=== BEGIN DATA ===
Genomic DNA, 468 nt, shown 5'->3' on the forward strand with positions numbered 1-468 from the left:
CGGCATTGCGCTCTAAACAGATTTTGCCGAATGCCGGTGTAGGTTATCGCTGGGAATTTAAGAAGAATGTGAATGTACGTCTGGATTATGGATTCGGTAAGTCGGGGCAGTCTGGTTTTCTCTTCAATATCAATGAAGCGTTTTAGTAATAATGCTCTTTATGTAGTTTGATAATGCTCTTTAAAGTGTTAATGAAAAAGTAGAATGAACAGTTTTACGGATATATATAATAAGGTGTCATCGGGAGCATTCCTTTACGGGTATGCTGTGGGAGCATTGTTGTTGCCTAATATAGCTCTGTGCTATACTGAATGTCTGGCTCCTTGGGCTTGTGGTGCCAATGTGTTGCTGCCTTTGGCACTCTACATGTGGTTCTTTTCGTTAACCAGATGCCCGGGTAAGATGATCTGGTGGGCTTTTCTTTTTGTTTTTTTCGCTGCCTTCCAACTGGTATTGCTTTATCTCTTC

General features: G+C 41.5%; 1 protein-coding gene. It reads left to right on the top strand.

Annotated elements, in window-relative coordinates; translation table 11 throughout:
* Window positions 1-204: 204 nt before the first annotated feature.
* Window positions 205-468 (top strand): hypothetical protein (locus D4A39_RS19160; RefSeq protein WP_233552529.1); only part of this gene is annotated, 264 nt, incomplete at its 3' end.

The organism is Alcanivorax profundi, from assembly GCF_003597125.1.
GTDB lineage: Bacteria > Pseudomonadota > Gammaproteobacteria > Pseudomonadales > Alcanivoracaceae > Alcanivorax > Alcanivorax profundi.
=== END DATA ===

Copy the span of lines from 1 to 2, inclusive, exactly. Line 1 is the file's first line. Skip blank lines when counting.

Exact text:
Genomic DNA, 468 nt, shown 5'->3' on the forward strand with positions numbered 1-468 from the left:
CGGCATTGCGCTCTAAACAGATTTTGCCGAATGCCGGTGTAGGTTATCGCTGGGAATTTAAGAAGAATGTGAATGTACGTCTGGATTATGGATTCGGTAAGTCGGGGCAGTCTGGTTTTCTCTTCAATATCAATGAAGCGTTTTAGTAATAATGCTCTTTATGTAGTTTGATAATGCTCTTTAAAGTGTTAATGAAAAAGTAGAATGAACAGTTTTACGGATATATATAATAAGGTGTCATCGGGAGCATTCCTTTACGGGTATGCTGTGGGAGCATTGTTGTTGCCTAATATAGCTCTGTGCTATACTGAATGTCTGGCTCCTTGGGCTTGTGGTGCCAATGTGTTGCTGCCTTTGGCACTCTACATGTGGTTCTTTTCGTTAACCAGATGCCCGGGTAAGATGATCTGGTGGGCTTTTCTTTTTGTTTTTTTCGCTGCCTTCCAACTGGTATTGCTTTATCTCTTC